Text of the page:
Going underground to see Crossrail progress
- Credit: Archant
While it may seem like building work on Crossrail has been going on for years – five, to be exact – there is still much more to be done before it opens in 2019.
The train network, set to connect Shenfield to Maidenhead, has just reached the halfway stage of its construction and to celebrate, I was invited on a tour to see just how much progress had been made.
On arrival at the Limmo Peninsula site, next to Canning Town station, the giant cranes and machinery made me realise just how big the scale of the project was.
After being kitted out in bright orange clothes and a hard hat, I descended 30 metres down a shaft.
This allowed access to two tunnels created by tunnel boring machines Elizabeth and Victoria, named after the Queens.
You may also want to watch:
The machines work in pairs, digging through 130 metres of clay each week towards Farringdon station, which they are expected to reach by autumn.
In addition to burrowing 21km of tunnels under London, 10 new stations are being constructed along the route.
- 1 Jailed man caught with knife in Stratford to be handed court order
- 2 Thames Barrier closing for 200th time amid potential east London flooding
- 3 Cause of death remains unknown after body found in disused Forest Gate pub
- 4 Man given community order for 26 counts of criminal damage after scratching name into property
- 5 Forest Gate triple shooting: 'Safety is everybody's business,' councillor says
- 6 Worshippers at mosque in Upton Park aim to raise £35k for Royal British Legion's Poppy Appeal 2021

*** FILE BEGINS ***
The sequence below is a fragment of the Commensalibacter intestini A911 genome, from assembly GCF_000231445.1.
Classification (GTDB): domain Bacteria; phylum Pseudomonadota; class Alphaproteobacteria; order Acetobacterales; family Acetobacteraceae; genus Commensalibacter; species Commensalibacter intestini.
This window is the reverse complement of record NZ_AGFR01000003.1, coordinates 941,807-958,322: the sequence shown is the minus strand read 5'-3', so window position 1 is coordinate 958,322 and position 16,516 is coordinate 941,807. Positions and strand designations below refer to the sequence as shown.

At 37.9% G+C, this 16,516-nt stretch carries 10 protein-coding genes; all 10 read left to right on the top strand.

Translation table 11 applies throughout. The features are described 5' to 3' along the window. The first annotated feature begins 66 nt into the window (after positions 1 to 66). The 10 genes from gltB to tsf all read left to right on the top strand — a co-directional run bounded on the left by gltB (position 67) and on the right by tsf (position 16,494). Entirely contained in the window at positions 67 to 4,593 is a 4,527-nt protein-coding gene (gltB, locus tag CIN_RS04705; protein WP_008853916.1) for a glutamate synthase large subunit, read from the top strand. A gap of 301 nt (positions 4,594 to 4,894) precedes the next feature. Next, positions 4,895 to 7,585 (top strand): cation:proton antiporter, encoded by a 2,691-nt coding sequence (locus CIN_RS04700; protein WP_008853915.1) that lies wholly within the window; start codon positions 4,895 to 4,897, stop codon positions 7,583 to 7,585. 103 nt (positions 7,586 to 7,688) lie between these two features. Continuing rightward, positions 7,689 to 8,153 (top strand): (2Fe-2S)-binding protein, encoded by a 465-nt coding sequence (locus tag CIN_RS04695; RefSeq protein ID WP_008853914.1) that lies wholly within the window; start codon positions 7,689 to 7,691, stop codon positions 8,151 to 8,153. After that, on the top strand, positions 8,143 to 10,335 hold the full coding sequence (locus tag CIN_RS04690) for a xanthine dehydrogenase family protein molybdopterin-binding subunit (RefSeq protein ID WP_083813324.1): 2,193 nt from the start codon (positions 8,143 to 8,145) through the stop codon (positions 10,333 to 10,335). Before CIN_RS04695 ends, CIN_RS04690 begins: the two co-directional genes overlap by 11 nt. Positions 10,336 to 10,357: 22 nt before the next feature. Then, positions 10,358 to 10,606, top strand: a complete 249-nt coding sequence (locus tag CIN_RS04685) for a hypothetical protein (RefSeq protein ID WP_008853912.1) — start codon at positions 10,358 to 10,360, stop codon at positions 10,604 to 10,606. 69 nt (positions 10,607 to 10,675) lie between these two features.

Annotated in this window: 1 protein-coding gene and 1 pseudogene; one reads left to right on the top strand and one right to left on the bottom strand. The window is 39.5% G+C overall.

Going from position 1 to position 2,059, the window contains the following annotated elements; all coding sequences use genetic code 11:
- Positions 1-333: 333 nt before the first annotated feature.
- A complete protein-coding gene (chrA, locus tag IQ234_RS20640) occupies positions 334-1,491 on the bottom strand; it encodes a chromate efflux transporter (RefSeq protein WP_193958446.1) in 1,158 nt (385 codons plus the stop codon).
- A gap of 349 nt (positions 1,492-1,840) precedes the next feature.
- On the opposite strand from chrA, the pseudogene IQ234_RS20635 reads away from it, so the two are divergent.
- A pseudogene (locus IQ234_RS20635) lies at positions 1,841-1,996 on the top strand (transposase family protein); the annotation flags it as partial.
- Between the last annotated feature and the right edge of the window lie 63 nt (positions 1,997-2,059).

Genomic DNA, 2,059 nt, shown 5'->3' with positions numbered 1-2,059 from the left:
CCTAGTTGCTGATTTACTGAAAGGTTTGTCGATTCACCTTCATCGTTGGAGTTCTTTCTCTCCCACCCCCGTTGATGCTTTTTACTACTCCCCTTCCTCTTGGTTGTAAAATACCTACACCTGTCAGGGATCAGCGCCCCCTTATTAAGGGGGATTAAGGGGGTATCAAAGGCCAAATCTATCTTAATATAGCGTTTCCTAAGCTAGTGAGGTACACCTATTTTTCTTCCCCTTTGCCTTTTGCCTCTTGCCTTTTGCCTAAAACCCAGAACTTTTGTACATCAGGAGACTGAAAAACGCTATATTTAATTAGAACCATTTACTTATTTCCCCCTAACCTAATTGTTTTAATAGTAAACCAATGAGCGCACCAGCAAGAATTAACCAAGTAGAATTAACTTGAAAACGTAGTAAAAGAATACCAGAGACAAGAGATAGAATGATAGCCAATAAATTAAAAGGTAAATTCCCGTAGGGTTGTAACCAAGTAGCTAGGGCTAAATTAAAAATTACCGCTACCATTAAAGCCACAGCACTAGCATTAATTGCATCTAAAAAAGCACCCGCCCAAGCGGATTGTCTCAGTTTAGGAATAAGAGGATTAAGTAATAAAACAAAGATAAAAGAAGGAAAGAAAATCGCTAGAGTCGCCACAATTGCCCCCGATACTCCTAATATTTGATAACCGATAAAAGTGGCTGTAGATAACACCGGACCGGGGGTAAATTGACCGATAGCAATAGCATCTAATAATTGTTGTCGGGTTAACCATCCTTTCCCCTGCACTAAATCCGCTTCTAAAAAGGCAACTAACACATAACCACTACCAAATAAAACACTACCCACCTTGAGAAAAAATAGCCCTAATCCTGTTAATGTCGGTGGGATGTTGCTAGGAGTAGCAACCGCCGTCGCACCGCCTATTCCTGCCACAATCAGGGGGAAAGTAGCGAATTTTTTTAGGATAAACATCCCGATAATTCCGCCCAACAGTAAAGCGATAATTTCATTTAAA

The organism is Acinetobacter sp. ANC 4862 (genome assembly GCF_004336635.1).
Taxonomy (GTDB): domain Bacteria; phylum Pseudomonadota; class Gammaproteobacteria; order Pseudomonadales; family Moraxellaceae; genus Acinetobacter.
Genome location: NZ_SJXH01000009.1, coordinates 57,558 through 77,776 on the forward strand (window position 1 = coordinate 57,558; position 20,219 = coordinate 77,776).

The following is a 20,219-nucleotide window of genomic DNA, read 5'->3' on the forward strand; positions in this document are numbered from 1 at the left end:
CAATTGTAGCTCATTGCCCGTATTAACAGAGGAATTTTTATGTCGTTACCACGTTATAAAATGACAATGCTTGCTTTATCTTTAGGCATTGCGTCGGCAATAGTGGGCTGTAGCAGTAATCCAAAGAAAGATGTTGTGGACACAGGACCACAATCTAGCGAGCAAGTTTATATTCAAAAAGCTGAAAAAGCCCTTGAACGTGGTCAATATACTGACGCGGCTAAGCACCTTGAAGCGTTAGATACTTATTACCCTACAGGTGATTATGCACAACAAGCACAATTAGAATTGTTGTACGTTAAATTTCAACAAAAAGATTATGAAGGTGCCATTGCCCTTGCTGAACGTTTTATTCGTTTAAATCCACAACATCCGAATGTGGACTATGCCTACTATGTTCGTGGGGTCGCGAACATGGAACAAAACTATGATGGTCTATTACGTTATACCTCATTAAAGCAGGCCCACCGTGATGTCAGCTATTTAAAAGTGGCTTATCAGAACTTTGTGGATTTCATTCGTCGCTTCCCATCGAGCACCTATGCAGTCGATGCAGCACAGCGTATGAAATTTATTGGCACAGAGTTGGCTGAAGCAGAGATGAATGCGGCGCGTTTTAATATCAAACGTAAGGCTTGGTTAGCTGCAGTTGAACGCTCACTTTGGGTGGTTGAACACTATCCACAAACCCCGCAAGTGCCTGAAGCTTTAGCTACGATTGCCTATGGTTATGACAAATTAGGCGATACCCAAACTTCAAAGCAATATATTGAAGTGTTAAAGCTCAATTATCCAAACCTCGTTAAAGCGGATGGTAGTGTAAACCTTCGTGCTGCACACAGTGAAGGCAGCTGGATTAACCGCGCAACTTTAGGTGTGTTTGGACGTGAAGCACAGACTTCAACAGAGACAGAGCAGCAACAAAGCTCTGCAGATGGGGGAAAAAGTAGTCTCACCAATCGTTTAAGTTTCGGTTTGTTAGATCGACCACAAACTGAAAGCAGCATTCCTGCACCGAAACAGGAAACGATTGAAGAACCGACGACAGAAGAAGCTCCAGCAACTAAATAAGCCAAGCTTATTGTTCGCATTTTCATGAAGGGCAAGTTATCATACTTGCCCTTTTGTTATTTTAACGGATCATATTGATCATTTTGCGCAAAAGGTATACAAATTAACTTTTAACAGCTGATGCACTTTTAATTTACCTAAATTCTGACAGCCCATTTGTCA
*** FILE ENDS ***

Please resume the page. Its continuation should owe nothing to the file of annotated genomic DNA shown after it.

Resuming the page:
- 7 Body found in derelict pub in Forest Gate
- 8 Hundreds arrested after police crackdown on county lines
- 9 Newham mathematician to fill in for Countdown presenter and expectant mum Rachel Riley
- 10 Player ratings: Cresswell shines for West Ham in KRC Genk victory
One of these is at Canary Wharf, which is due to open next year.
Boarding a locomotive used to transport construction workers along the line, I travelled the 15 minute journey on a rather rickety train.
I was assured that both the train and the track were only temporary and that when Crossrail opened, the journey would be much smoother and quicker than the one I was currently experiencing.
Alighting at Canary Wharf station, I found myself standing on the 256m long island platform.
Above me was the ticket hall, which is connected to the platform by nine escalators, laid out in groups of three along the platform.
Project manager Michael Bryant explained that there will be glass around the bottom of a lift shaft enabling those in the ticket hall to see the trains coming in.
“This is the flagship station,” he said. “We had to build it in the dock because of space and while it’s not connected to the DLR or Jubilee Line stations it’s easy to walk between them all.”
I travelled up one of the eight escalators linking the ticket hall to street level before heading even higher through the shopping levels to the top floor.
The retail part of the station will open in May 2015 and tenants already confirmed include a cinema, a sports bar and a Mexican restaurant.
The top floor will feature a community garden with stunning views over London.
Although travelling to Canary Wharf on the line is still some years away, Newham residents will be able to benefit when Crossrail takes over the London Liverpool Street to Shenfield line.
“We’ll be taking over franchises from next year, running them with the existing trains until 2017,” explained Simon Bennett, Crossrail’s community relations manager.
“Then we’ll introduce the new Crossrail trains on those lines before the underground section opens in December 2018.
“The whole route will be operational from December 2019.”